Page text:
Property developers are quitting planned Auckland building projects which would have locked them into building affordable homes as Auckland's average house price prepares to hit the $1 million mark.
Housing Minister Nick Smith told the Herald on Sunday that landowners in five Special Housing Areas (SHAs) had decided not to proceed under the previous fast-track process, which would have required 10 per cent of housing to be affordable.
The developers have instead opted to use provisions under the newly approved Unitary Plan which does not have the same affordable housing rule.
"There are five that have decided not to proceed with their SHA because they have effectively got a better deal through the unitary plan planning process," Smith said.
"Affordable" housing, is defined in the special housing area legislation as below 75 per cent of the city's median house price.
CoreLogic analyst Nick Goodall yesterday predicted the average Auckland house price would top the $1m mark when the next QV house price index figures are released on September 6.
"It was $975,000 in June and $992,000 in July, so I think it's safe to assume it will be more than $1 million in August," he said.
Labour housing spokesman Phil Twyford said the fact that developers were walking away from the SHAs showed that they had been "a spectacular flop".
"Why would they stay with the SHAs when they can make more profit by getting out of that and not having to build affordable homes?" he said.
But Smith said the SHAs were always seen as a temporary measure to kick-start new housing projects while the unitary plan was being debated, and the law provided for them to be disestablished on September 16.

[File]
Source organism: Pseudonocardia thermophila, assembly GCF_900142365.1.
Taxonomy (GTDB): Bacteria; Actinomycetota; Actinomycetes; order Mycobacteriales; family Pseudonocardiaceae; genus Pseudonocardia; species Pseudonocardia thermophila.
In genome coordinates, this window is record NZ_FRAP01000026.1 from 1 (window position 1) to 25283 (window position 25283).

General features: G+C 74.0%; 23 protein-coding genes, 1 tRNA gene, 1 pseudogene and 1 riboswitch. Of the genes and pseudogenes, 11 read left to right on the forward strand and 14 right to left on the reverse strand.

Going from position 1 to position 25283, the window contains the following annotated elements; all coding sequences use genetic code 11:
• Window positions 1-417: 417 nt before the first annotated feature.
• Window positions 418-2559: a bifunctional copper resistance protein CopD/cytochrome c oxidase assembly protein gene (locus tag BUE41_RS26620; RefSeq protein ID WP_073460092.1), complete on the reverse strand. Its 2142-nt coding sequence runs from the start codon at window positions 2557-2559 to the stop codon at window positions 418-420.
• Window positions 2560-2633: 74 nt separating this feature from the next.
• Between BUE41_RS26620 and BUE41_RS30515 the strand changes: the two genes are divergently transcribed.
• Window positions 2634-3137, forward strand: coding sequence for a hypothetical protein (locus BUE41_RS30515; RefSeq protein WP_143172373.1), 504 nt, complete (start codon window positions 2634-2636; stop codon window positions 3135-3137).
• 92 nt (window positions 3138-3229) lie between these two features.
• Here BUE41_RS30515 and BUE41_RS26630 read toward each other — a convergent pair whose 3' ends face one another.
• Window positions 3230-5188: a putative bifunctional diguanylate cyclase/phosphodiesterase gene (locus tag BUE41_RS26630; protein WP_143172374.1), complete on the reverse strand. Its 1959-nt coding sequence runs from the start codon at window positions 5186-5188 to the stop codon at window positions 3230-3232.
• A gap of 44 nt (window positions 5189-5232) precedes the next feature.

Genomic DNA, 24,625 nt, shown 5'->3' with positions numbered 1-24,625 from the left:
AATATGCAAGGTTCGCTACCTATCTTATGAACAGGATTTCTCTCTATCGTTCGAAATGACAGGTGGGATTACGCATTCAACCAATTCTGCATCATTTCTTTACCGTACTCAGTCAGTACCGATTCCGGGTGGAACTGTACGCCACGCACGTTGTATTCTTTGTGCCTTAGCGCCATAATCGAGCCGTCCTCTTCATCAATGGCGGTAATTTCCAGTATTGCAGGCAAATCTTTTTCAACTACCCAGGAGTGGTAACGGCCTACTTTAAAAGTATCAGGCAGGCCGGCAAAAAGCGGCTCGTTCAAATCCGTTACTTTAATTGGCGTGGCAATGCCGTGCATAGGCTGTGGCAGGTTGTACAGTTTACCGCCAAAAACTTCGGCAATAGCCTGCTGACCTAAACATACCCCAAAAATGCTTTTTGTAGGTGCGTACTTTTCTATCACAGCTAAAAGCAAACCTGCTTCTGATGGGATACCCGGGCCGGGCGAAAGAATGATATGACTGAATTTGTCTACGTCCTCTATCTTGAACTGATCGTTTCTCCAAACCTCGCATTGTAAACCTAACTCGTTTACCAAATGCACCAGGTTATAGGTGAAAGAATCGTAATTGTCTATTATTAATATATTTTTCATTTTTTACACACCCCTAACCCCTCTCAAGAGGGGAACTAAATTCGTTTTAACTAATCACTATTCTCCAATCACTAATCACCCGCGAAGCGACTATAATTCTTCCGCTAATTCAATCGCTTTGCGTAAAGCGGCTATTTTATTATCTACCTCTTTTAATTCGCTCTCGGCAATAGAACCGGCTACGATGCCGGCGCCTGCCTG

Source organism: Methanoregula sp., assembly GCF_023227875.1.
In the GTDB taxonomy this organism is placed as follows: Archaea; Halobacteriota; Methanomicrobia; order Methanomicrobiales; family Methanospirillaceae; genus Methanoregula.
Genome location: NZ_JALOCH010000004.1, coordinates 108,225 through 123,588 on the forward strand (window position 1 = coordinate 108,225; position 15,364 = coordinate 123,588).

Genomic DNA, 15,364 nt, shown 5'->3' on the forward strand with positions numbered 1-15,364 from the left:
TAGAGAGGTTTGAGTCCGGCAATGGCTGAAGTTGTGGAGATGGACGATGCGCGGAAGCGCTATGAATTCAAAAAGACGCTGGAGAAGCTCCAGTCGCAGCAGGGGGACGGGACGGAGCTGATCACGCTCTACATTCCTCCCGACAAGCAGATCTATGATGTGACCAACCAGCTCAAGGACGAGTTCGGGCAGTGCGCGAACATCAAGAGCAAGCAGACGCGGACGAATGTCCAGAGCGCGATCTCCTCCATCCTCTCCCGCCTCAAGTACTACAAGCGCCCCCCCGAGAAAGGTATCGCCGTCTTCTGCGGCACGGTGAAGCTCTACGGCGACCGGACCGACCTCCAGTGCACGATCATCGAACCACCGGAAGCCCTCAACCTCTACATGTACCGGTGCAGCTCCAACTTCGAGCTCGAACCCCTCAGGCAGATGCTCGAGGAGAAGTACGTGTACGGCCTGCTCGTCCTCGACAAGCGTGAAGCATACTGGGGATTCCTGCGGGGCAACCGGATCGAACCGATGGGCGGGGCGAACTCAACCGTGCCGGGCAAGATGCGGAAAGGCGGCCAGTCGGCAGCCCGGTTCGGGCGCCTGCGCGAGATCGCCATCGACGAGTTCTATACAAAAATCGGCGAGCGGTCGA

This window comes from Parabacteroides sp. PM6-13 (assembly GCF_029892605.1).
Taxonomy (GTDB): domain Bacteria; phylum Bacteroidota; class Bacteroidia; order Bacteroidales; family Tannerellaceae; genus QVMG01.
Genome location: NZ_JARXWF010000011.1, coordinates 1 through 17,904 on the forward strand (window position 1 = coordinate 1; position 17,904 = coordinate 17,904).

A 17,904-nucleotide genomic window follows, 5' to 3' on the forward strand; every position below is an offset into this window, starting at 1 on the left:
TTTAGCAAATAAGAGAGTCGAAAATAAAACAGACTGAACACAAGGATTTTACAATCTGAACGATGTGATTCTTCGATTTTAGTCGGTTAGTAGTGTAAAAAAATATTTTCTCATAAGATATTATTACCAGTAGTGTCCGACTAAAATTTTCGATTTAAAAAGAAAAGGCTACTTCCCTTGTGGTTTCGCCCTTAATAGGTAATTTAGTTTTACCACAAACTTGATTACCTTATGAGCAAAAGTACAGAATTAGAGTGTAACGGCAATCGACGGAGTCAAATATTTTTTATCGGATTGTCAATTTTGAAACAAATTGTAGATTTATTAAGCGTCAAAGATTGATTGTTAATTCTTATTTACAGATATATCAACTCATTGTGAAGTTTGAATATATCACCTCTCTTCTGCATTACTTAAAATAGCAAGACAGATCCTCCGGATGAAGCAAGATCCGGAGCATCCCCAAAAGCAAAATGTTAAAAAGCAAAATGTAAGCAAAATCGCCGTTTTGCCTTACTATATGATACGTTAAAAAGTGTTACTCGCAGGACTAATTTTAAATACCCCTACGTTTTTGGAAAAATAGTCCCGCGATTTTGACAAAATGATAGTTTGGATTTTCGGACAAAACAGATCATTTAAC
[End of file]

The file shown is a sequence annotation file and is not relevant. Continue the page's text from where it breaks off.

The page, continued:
"Then the council has the consideration, if that area was a SHA and was zoned residential, does the landowner have the capacity to withdraw their qualifying development application under the SHA and lodge a new application after September 16 based on the unitary plan," he said.
"There are other people that are choosing to do that because the zoning that has been determined by the independent hearings panel is more advantageous for them than the zoning under the SHA status."
Smith said 129 of the city's 154 SHAs had either completed some houses (26), started earthworks (15) or applied for resource consents or plan changes (88) by the end of June, up from 75 in the council's last published update to March 31.
That left only 25 SHAs, down from 79 in March, which had not yet applied for consents, and 16 of those had only been approved as SHAs this year.
Some developers said they had abandoned some SHA proposals only because they had not been able to get the necessary finance and other resources together in time.
John Dare, a consultant for developers in four SHAs, said his clients had decided not to seek consents for a proposed 66-unit project on the site of the Brownzy Sports Bar in Browns Bay because they were fully extended developing an initial 62 townhouses and apartments on the Poenamo Hotel site in Northcote.
He said 10 per cent of the Poenamo units would be within the affordable limit, and "a large portion" of a 125-unit project next to the Southgate shops in Takanini would be affordable.
Former Conservative Party leader Colin Craig, who is developing the 40 or 50-unit Ozone Apartments in Stanmore Bay, said he hoped a majority of units there would be affordable.
Stevenson Group chief executive Mark Franklin, whose company proposes 800 homes at Drury, and Daniel Nakhle, who is developing SHAs at Papakura and Clarks Beach, both said they would meet the 10 per cent affordable housing requirement.